(PhysOrg.com) -- The oil-slickened water in the Gulf of Mexico, dead sea turtles on the beach and a sea bird’s feathers soaked in black goo are the searing images from the oil spill - but USF researcher Chuanmin Hu has a unique, and particularly devastating vantage point to this disaster.
Using images beamed from a NASA satellite far above the earth to USF’s College of Marine Science, Hu tracks the spread of oil through the gulf.
The satellite images show the thick fingers of a silvery sheen that has grown each day since the April 20 collapse of a rig leased by British Petroleum. For Hu, who drew international attention last year for research showing natural oil seepage in the gulf using the satellite imagery, his space-age view is nonetheless disturbing.
“The question is how much bigger it is going to get,” Hu said Wednesday. “It’s really big - three times the size of Lake Okeechobee.”
Hu is an optical oceanographer who works with a team of physical oceanographers at USF’s College of Marine Science to chart the movement of water in the gulf. Since the oil spill began, the team has also been charting the spread of oil through the northern gulf and its movement to the Loop Current, which could send it into the Florida Keys and up the state’s Atlantic coast.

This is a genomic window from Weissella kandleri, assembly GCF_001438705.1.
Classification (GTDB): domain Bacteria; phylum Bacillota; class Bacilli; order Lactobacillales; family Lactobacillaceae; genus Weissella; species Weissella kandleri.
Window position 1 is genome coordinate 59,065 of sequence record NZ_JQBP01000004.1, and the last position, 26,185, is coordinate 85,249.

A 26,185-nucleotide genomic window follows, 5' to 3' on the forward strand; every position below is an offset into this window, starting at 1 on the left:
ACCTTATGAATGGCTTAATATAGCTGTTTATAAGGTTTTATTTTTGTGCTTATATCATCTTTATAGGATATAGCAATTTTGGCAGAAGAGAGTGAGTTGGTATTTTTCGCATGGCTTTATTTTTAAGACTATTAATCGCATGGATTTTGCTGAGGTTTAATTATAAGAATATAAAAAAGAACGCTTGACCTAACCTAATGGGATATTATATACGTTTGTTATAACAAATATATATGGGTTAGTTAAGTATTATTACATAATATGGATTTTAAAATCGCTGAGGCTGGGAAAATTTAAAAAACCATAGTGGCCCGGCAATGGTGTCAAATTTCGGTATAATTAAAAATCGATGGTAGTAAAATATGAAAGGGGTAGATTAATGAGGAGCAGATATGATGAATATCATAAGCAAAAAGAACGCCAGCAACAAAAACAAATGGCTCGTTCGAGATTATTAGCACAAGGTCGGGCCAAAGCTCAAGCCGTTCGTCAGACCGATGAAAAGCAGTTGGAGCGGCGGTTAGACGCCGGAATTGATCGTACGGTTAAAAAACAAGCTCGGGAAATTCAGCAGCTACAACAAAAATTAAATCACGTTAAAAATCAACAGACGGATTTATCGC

Last year, Hu drew international attention for his use of NASA satellite image to detect naturally occurring oil seepage in the gulf, a phenomenon he says occurs in hundreds of locations particularly in the oil-rich western and southwestern sections of the gulf.
Oil bubbles up all the time from the gulf floor, but in small quantities spread out over thousands of miles. Hu discovered that what scientists had long dismissed as sunlight “glints” on the NASA images. The oil created contrasting swaths of light areas in bodies of water, and Hu’s discovery has been crucial in detecting between naturally-occurring and man-made oil contamination in the gulf.
Incredibly, he said, on any given day the amount of oil naturally leaking in the gulf is about the same amount as from the BP spill.
But two major things differ: the naturally-occurring spills are small and miles apart, so the density of the oil is much less and, because oil has been seeping from the gulf floor for millions of years the marine environment has adapted to it.
Sunlight, bacteria and oxidation all help break up the natural oil spills, he said. Even coral reefs in that part of the gulf have learned to adapt. That won’t be the case with the spill from the Deepwater Horizon rig.
“It’s a huge event in one place, it’s not spread out,” he said. “This is much thicker than any natural slick.”
Hu’s work is one part of the multi-layered effort to track the effort through USF’s Ocean Circulation Group, which has created a series of complex models over the course of the past two weeks to follow the flow of oil.
Led by Physical Oceanographer Robert Weisberg, the research has been instrumental in showing both the public and policy makers what will happen should the oil reach the Loop Current, which circulates in the gulf and then flows around the Florida Keys and up the Atlantic coast.
Click the “play” button on this model to see how Weisberg’s analysis shows the currents would move oil spilled in the north central gulf. And this model shows projections for the Deep Horizon spill.
Explore further: 'Fracking' in the dark: Biological fallout of shale-gas production still largely unknown